• They start to try to do two things at once.
• They might start to try to cut with both a fork and a knife.
• They might like to try to balance two things together: bottles on top of each other, crayons perpendicular to each other, etc.
• They might combine two dance moves together.
• They might experiment running with their socks on and off.
• Or, upon hearing it looks different, they compare what their skin looks like with lights on or off.
• They are very curious in general and experiment in general. If a video comes on about eye color, they all of a sudden become very interested in eye color.
Combines things, doubles things up, cuts things in half
• Things get combined, doubled up, and cut in half a lot.
• When they see words, they mash them together. If they see two signs of something, they combine the words on the signs and read them off as one.
• They combine ideas. If they see a radioactive sign, which has yellow and black stripes, and then see a tiger, they might combine these to have a “radioactive tiger.”
• They double things up a lot. They don’t just shoot you with one pretend gun, but two. A “raft” (a blanket) on the floor needs another raft on top of it.
• They don’t just wear one headband but two.
• They notice things doubled up, too, perhaps that they have two shadows at any given time.
• Numbers randomly get doubled when they add as well. 30 + 20 is 80. When you ask them about it, it’s because 30 + 30 + 20 is 80. They randomly doubled the 30.
• They also might spontaneously add three numbers together like 5 + 2 + 2. Given they previously could do 5 + 2, this is like adding one more dimension.
• Things also get cut in half. The two separate halves might take on a life of their own.
Intellectually curious about two separate realities or dimensions
• They think about satisfying two requirements. If their house was invisible, robbers couldn’t find it, and that’s a good thing. But, if you had a cat and the house was invisible, the cat wouldn’t be able to find their way around. Hrm.
• They might make up something quirky like that someone is the “Queen of Queens!” She is the queen of a city named Queens. We see here already exploring two different dimensions, one a name and the other a location.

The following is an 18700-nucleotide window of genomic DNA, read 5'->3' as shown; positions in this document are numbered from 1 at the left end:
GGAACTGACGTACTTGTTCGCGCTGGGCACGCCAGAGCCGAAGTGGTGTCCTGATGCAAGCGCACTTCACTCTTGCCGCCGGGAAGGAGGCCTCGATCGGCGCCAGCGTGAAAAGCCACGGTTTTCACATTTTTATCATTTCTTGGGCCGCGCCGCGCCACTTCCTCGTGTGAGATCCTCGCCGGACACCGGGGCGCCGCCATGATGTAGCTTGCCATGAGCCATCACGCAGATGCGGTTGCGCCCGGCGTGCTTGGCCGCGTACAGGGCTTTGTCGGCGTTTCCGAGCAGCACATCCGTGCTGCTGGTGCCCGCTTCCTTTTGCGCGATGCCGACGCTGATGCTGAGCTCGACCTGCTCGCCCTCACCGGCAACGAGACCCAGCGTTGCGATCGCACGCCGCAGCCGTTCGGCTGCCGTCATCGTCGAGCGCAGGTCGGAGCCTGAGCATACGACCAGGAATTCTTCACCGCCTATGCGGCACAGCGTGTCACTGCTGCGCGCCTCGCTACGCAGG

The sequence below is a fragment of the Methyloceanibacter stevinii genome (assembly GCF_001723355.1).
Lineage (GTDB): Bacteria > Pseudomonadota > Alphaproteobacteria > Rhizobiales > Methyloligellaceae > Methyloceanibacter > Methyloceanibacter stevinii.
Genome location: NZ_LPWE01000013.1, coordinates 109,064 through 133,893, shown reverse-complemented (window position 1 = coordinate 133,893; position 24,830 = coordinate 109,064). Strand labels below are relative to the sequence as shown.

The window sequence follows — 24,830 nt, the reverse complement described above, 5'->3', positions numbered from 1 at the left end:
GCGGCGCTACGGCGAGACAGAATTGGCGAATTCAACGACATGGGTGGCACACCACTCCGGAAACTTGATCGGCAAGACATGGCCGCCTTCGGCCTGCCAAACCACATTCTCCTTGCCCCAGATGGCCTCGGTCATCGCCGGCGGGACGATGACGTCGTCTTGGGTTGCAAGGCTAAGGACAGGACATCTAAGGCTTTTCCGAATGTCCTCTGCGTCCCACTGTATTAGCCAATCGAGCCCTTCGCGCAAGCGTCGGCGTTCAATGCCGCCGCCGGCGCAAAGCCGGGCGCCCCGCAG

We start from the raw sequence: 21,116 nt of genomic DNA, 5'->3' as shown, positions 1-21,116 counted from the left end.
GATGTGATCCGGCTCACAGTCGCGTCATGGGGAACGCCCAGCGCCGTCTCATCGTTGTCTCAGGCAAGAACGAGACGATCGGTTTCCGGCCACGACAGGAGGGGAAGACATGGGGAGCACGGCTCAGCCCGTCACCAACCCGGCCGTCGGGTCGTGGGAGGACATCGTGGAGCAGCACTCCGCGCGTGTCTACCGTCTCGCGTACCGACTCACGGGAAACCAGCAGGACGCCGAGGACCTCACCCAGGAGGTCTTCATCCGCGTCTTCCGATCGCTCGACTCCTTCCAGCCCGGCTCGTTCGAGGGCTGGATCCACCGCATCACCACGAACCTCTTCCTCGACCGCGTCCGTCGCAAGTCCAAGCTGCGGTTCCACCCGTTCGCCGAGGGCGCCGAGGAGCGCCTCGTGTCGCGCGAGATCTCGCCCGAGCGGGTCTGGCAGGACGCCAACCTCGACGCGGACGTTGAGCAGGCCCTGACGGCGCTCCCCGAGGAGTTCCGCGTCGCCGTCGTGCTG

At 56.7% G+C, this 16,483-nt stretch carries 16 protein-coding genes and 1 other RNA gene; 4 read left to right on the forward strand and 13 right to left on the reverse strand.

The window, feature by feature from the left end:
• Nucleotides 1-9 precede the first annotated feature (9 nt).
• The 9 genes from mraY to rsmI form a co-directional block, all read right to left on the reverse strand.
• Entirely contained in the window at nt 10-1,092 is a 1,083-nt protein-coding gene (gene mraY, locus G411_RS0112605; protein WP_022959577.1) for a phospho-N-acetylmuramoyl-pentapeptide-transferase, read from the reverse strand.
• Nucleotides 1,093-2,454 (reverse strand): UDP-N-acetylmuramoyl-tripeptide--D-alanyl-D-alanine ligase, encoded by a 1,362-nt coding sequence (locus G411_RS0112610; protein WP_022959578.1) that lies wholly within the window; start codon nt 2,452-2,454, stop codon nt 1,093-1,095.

• They might say people on TV are on “another planet,” and theirs is the “normal” planet. There are two fundamentally different “realities,” but they can hold on to them, intellectually, at the same time.
• They are interested in videos or books exploring a totally different reality, thus two different realities. What if the world had no cats?
• They can play a game that, intellectually, has more than one moving part, such as Clue, the murder mystery game. They can handle their set of cards while simultaneously trying to figure out who committed the murder, with what, and where.
• They can follow along with the idea that 1 is to 5 what 2 is to 10 what 3 is to 15 and so on. They in fact draw it out on paper like this, spontaneously. Two dimensions increasing in their own way at the same time and same rate.
• They explore a lot with two dimensions at this milestone. At the next one, they use the information more readily.
Creates and draws things with shapes
• There is a strong desire to draw things or cut things into the shapes they want.
• They might draw out a computer game they know, but on paper, and you sort of play the game on paper.
• They might draw exact replicas of your TV remote. The rectangular shapes of the buttons and the remote are roughly to scale.
• Similarly, they might draw the apps from a phone or tablet.
• They might cut out a hole in a paper ship. They then hold it up and explain that torpedoes now can’t attack it, as they will just go right through the hole.
• They also might tell a story or make up a game with what they draw or cut.
Makes up games
• They, again, might draw out a computer game they know, but on paper, and you sort of play the game on paper.
• They make up a game for you to play, such as going through a maze.
• After playing a regular game, such as Monopoly Jr., they want to play a new version of it, based on a new way of playing that they made up.
• Or they make up a game where things stick up, propped up by them somehow, and you have to throw something to knock them over.
• They learn how to make knots and then want to make one of their own. The new knots they create have kooky names.
• They might make a fly trap. Their sister is the bait.
Delights in their own intelligence, success, or quirkiness
• They have a strong sense of who they are and how smart, adorable, or quirky they are, as derived from mischievous behavior.
• They get how others might “see” them better, and in a way as to what their playful essence is. For instance, they pretend to be a quirky professor and then, in character, ask, “Me? Odd?”